Tuesday, May 28, 2013

Pope Universalist the First

Francis is, well, an interesting Pope.

While I'm not on board with some of what he proclaims to the world, I'll have to confess that I find his tendency to wander off the reservation now and again to be delightful.

Setting aside pomp and power? I'm down with that.  Being obviously, directly, and explicitly on the side of the world's poor and struggling?  Yeah, that works for me, too.

And then, this last week, there was his astounding announcement in a sermon that God's love extends not just to those within the Catholic fold, but also to those who aren't.  That's not just Protestants, but non-Christians.  Even atheists, he said, so long as they are doing the good.   As he put it:
The Lord has redeemed all of us, all of us, with the Blood of Christ: all of us, not just Catholics.  Everyone!   "Father, the atheists?"  Even the atheists.  Everyone! ... We must meet one another doing good.  "But I don't believe, Father, I am an atheist!"  But do good, we will meet one another there.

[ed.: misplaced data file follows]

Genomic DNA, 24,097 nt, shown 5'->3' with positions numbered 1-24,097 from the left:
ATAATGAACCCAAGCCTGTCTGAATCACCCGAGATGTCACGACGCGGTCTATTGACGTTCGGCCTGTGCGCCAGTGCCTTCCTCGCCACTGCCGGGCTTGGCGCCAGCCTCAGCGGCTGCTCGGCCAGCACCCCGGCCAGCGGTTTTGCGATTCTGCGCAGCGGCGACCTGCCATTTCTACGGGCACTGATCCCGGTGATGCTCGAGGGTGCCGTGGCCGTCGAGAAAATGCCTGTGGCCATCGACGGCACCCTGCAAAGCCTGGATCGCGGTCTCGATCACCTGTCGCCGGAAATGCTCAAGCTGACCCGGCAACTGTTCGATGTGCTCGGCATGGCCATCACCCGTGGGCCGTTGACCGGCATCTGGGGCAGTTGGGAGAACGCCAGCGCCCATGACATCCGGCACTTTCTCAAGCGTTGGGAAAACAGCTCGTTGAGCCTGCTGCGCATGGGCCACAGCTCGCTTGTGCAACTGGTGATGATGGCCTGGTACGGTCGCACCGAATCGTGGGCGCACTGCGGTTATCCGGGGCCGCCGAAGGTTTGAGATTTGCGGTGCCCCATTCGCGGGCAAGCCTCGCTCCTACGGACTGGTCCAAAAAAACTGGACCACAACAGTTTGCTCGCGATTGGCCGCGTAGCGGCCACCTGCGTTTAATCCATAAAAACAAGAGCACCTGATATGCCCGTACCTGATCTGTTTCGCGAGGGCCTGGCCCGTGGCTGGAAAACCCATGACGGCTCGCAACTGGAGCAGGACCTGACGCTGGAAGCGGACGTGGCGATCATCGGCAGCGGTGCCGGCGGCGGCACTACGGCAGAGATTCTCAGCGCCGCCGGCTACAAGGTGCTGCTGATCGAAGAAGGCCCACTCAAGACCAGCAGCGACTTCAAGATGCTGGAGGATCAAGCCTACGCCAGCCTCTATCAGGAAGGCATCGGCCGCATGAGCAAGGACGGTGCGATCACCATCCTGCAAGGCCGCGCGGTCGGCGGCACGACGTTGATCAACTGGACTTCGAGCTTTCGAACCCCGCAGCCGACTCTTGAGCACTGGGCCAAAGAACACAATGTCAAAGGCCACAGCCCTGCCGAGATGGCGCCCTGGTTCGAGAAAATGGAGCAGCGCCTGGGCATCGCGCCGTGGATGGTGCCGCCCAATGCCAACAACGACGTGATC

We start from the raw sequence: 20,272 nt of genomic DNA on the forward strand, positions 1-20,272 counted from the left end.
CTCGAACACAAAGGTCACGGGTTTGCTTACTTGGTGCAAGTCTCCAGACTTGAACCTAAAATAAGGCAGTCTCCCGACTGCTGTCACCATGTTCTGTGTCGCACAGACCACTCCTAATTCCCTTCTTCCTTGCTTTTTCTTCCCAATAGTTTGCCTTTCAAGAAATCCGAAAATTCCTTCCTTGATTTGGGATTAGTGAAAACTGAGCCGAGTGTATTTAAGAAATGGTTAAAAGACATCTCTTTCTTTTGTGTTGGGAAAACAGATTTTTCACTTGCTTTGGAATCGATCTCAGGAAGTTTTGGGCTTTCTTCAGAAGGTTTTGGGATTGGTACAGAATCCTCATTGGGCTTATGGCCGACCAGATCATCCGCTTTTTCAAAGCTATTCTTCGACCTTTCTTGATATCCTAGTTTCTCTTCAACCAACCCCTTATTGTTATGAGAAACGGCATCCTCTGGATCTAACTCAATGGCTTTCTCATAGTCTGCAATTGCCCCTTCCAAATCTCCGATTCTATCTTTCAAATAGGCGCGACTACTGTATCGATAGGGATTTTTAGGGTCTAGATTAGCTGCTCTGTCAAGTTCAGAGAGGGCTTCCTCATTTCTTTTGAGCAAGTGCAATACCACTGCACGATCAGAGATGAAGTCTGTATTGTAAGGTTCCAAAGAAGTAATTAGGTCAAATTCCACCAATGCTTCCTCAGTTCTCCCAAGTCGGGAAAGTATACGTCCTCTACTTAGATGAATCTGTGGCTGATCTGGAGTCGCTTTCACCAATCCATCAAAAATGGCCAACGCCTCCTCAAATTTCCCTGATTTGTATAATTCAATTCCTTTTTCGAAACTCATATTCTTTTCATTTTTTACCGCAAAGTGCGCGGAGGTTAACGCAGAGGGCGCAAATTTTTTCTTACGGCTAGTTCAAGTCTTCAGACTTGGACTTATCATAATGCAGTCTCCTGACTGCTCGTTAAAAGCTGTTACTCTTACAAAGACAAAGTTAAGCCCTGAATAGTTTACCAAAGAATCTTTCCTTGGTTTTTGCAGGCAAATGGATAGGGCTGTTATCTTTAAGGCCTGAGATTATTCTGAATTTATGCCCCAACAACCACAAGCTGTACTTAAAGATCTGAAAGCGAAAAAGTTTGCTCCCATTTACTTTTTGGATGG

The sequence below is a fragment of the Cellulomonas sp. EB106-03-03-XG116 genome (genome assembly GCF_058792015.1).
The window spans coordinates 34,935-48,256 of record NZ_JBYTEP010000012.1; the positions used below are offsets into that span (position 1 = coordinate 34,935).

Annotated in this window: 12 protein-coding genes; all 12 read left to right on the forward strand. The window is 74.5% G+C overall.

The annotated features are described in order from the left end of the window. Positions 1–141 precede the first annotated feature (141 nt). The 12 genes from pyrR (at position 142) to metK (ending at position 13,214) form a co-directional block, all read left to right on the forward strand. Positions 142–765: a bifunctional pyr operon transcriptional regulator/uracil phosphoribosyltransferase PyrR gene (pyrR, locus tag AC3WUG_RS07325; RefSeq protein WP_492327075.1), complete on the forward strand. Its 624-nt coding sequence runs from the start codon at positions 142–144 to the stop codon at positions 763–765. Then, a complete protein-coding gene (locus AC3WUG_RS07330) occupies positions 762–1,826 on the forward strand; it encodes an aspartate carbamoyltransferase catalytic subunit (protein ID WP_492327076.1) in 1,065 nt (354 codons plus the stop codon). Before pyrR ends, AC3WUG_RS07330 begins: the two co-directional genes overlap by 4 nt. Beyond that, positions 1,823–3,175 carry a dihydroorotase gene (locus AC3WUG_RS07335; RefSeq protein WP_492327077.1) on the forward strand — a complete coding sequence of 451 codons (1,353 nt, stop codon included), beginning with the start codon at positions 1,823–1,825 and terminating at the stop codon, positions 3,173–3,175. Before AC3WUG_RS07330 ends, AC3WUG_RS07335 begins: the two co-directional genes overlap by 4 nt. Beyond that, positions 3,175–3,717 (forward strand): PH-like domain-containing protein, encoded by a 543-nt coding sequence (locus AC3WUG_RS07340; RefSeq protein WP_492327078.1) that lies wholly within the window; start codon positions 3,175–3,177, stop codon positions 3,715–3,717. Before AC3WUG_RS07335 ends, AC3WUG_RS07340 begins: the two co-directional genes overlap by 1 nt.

What a remarkably welcoming, joyous, and hopeful view of faith.  And yeah, I know, some atheists may not want anything to do with the Plasma and Corpuscles of our Redeemer, but at least it's focusing on the reality of making the world a kinder and more just place.

This radical statement was quickly walked back by a Vatican Spokespriest.  No, no, he didn't mean THAT, they said, even though that's exactly what his words meant.  And here I was thinking he was infallible.

It struck me, in reflecting on the tensions between the gracious reality that Francis declared and the institutional backpedaling, that grace is something that institutions do rather less well than persons.  As a human being and a child of God, it does me no harm to allow you to believe as you wish.

Openness to other forms of truth threatens organizational integrity and institutional aspirations.   If I say, you know what, those Methodists across the road have a really nice church, or I say, hey, that Baptist actually preaches some interesting things, then I open myself...and my church...to the possibility that people might be free to leave.

Which, of course, they are.   But in our fear of allowing that freedom, we cast up thickets of theology to defend our institutional interest.   Not God's interest, necessarily.  But ours.


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